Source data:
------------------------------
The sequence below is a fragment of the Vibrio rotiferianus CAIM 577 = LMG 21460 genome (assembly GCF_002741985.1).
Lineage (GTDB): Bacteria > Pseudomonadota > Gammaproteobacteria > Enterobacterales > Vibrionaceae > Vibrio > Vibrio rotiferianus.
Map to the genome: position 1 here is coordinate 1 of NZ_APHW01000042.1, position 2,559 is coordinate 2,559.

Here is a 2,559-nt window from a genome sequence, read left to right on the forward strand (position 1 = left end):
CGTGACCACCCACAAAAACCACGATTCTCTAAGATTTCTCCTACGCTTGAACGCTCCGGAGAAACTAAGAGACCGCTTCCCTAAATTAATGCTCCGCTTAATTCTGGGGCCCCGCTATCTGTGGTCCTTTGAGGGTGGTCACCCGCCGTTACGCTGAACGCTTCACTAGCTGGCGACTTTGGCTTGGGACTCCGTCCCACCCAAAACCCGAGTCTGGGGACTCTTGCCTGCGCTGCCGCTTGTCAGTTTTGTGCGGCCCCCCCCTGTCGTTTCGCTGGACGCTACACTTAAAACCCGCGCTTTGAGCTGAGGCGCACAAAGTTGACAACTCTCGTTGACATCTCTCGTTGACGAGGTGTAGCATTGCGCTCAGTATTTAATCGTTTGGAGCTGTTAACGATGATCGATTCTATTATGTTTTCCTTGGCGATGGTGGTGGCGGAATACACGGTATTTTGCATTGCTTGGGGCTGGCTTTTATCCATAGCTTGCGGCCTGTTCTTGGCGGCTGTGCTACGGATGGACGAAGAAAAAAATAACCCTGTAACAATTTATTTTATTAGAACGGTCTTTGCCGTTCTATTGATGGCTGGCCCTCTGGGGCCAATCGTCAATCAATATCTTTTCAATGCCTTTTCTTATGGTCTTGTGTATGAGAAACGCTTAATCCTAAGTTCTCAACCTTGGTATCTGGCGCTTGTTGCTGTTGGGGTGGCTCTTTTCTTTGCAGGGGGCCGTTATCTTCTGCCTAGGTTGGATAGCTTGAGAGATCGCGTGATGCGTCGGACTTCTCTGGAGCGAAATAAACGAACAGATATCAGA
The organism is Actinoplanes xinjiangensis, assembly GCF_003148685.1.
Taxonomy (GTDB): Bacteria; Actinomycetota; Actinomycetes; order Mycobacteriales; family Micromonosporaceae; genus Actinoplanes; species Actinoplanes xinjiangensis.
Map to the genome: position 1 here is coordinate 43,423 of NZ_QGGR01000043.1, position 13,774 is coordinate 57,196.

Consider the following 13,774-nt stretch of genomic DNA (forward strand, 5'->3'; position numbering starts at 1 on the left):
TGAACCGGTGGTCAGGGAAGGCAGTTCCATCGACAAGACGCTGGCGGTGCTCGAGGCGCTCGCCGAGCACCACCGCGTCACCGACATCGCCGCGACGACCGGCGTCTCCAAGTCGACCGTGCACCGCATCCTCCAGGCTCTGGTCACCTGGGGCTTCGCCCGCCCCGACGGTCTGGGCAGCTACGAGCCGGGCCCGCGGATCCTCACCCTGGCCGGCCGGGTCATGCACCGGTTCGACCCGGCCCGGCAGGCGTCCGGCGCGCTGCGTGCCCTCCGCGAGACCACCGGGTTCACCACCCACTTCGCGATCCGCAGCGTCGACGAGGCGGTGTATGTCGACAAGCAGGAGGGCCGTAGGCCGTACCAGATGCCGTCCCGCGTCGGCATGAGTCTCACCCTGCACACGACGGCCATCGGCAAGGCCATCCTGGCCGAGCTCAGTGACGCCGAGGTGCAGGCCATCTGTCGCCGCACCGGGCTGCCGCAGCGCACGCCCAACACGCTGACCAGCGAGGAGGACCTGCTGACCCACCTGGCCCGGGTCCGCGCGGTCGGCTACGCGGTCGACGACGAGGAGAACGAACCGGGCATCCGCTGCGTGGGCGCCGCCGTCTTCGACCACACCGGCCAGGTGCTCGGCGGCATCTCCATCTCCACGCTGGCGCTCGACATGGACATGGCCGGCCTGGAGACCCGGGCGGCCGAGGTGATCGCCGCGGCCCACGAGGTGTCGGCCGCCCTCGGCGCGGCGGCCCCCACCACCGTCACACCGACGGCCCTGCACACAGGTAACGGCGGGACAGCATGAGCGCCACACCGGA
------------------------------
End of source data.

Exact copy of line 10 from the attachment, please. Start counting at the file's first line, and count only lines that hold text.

TGAACCGGTGGTCAGGGAAGGCAGTTCCATCGACAAGACGCTGGCGGTGCTCGAGGCGCTCGCCGAGCACCACCGCGTCACCGACATCGCCGCGACGACCGGCGTCTCCAAGTCGACCGTGCACCGCATCCTCCAGGCTCTGGTCACCTGGGGCTTCGCCCGCCCCGACGGTCTGGGCAGCTACGAGCCGGGCCCGCGGATCCTCACCCTGGCCGGCCGGGTCATGCACCGGTTCGACCCGGCCCGGCAGGCGTCCGGCGCGCTGCGTGCCCTCCGCGAGACCACCGGGTTCACCACCCACTTCGCGATCCGCAGCGTCGACGAGGCGGTGTATGTCGACAAGCAGGAGGGCCGTAGGCCGTACCAGATGCCGTCCCGCGTCGGCATGAGTCTCACCCTGCACACGACGGCCATCGGCAAGGCCATCCTGGCCGAGCTCAGTGACGCCGAGGTGCAGGCCATCTGTCGCCGCACCGGGCTGCCGCAGCGCACGCCCAACACGCTGACCAGCGAGGAGGACCTGCTGACCCACCTGGCCCGGGTCCGCGCGGTCGGCTACGCGGTCGACGACGAGGAGAACGAACCGGGCATCCGCTGCGTGGGCGCCGCCGTCTTCGACCACACCGGCCAGGTGCTCGGCGGCATCTCCATCTCCACGCTGGCGCTCGACATGGACATGGCCGGCCTGGAGACCCGGGCGGCCGAGGTGATCGCCGCGGCCCACGAGGTGTCGGCCGCCCTCGGCGCGGCGGCCCCCACCACCGTCACACCGACGGCCCTGCACACAGGTAACGGCGGGACAGCATGAGCGCCACACCGGA